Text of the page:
St George's Terrace

Kick back in Carrick-on-Shannon

Carrick-on-Shannon town has contemporary culture and historic heritage, high-adrenaline thrills, laidback waterways and lively nightlife – and some exceptional eating for all appetites. Try The Oarsman for elevated pub fare such as organic quail reared locally in Fenagh by Tiina Laas; the Buffalo Boy steakhouse and whiskey bar for a protein fix; or The Barrelstore for pizza and local Carrig Brewing beersSt George's Terrace is an elegant river-view setting for a local Gunpowder gin cocktail followed by inventive classically influenced cooking (chef Dave Fitzgibbon shares his secrets at cookery classes). Or detour to The Cottage Restaurant in Jamestown for Malaysian-born chef Shamzuri Hanifa’s fusion twist on meticulously sourced and homegrown produce. 

If you have more time:

Head to Mohill to indulge in afternoon tea at Lough Rynn Castle Estate, set with 300 acres of idyllic natural beauty. 

Athlone Castle

The generous heart of the land

Maybe it's something in the water? Follow the sweep of the Shannon to discover how breaking bread and sharing a drop can bring people together

G driving 70 mins
Sean's Bar

Historic hospitality in Athlone

Named after Luain, a 10th century innkeeper who manned an ancient ford in the mighty Shannon, the central Irish town of Athlone has kept those traditions of hospitality alive. That inn is now Sean’s Bar, one of Ireland’s oldest and just the sawdust-floored, turf-fired spot to savour a blended whiskey dedicated to Luain himself. It’s tucked beside Athlone Castle, a 12th-century Norman stronghold, in the medieval Left Bank, a hub of great places to eat. Try the Left Bank Bistro for a baked ham and farmhouse cheddar sandwich; Kin Khao Thai for a fine curry; or Lowe & Co organic grocery store to browse local treats such as Feighery’s Farm beetroot and apple juice. Across the river, Thyme Restaurant is an ode to Midlands producers (think free-range pork belly from their neighbours at Horan’s Pork Shop, with smoked black pudding, turnip and apple) while vegetarians are surprisingly well fed at The Fatted Calf, with dishes such as fermented barley risotto with salt-baked celeriac.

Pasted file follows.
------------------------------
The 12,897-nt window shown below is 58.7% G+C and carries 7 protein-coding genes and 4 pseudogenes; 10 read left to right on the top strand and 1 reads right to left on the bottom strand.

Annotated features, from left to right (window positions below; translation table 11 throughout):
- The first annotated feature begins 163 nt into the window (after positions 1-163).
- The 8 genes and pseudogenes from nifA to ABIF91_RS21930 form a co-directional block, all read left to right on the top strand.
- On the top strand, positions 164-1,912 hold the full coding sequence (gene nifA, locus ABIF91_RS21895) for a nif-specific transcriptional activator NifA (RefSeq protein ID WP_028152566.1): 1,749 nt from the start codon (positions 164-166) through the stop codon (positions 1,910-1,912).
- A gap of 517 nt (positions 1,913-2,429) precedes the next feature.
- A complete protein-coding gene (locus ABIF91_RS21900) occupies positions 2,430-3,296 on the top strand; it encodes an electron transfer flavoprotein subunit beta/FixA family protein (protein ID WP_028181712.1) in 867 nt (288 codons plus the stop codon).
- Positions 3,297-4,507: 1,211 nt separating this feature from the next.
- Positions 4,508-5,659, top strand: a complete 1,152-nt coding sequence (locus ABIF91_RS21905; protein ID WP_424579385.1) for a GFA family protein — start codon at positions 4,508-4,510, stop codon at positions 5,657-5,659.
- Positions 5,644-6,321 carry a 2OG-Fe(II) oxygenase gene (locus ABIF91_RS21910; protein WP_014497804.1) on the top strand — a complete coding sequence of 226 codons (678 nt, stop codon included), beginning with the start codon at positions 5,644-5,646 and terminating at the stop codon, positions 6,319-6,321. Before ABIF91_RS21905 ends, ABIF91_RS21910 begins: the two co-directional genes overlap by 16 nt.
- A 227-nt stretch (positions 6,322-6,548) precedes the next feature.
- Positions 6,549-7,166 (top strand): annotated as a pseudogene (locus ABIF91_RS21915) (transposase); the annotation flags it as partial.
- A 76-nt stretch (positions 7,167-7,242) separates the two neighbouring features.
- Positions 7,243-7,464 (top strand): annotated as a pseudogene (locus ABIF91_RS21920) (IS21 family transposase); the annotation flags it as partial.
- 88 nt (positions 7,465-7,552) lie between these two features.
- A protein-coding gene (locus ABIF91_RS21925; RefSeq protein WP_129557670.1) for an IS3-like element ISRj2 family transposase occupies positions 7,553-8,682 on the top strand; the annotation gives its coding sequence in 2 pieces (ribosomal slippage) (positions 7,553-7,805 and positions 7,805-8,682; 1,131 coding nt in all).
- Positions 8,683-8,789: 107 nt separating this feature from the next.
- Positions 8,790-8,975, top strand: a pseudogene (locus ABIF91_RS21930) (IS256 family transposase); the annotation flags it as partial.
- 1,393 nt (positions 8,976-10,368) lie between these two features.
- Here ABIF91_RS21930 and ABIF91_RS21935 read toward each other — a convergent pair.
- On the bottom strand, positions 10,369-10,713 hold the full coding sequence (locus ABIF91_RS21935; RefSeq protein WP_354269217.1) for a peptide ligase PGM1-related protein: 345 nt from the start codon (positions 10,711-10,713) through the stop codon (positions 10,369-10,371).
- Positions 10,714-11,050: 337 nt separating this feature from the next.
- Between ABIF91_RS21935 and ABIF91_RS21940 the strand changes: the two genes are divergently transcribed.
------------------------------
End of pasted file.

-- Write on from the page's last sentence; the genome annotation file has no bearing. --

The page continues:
If you have more time:

Discover the heritage of Midlands whiskey at Tullamore D.E.W. and Kilbeggan distilleries, either under your own speed or with Midlands Whiskey Experiences.

H driving 45 mins
Cáis na Tíre

Picnic paradise at Nenagh

The hinterlands of Nenagh market town are a walker’s paradise, from the dramatic Silvermine Mountains to Lough Derg’s gentle shoreline and Portumna Forest Park. Friday's Nenagh Country Market and Saturday’s Nenagh Farmers' Market are good starting points for packing a picnic. Nadur Health Shop stocks the wonderful Riot Rye sourdough, while Country Choice Delicatessen and Café is a trove of gourmet treasures such as local farmhouse sheep’s milk, Cais na Tire. Owners Peter and Mary Ward follow Slow Food principles (Good, Clean, Fair) and their food celebrates the seasons and their friends and family who produce it. Alternatively, book into Brocka on the Water near Kilgarvan Quay for home-style cooking, or The Derg Inn in picturesque Terryglass for decent pub grub. Nearby, Brookfield Farm’s open days offer a behind-the-scenes introduction to Ailbhe Gerrard’s wildflower honey and hand-dipped beeswax candles; while Hidden Ireland's Ashley Park House is fly fishing heaven.

If you have more time:

Explore Cloughjordan Ecovillage, a hub for sustainable living and Community Supported Agriculture and home to Riot Rye Bakehouse & Bread School, as well as the Sheelagh na Gig bookshop and café.

Wilde Irish Chocolates

Lap up the flavours of southern Lough Derg

The cluster of villages at the southerly tip of Lough Derg are fertile ground for delicious experiences. After a Saturday evening Lough Derg Gin Cruise from Ballina Quay, the Killaloe Farmers Market is a perfect way to spend a Sunday morning. During the week, The Wooden Spoon café is as beloved for its healthy lunches as it is for its indulgent home-baked goodies. A  20-minute spin away in Scarriff, Irish Seed Savers Association is a must for gardeners and horticulturists with 20 acres of beautiful organic seed gardens, heritage orchards and native woodland trails. Drop in to browse, catch a workshop or an open day when they fire up the cobb oven. August’s Scariff Harbour Festival often host events at the East Clare Community Co-Op Gardens, where you’ll find the plant-based Garden Café and a friendly welcome year-round.

If you have more time:

Sample complimentary tasters of over 80 flavours of Wilde Irish Chocolate in its Tuamgraney factory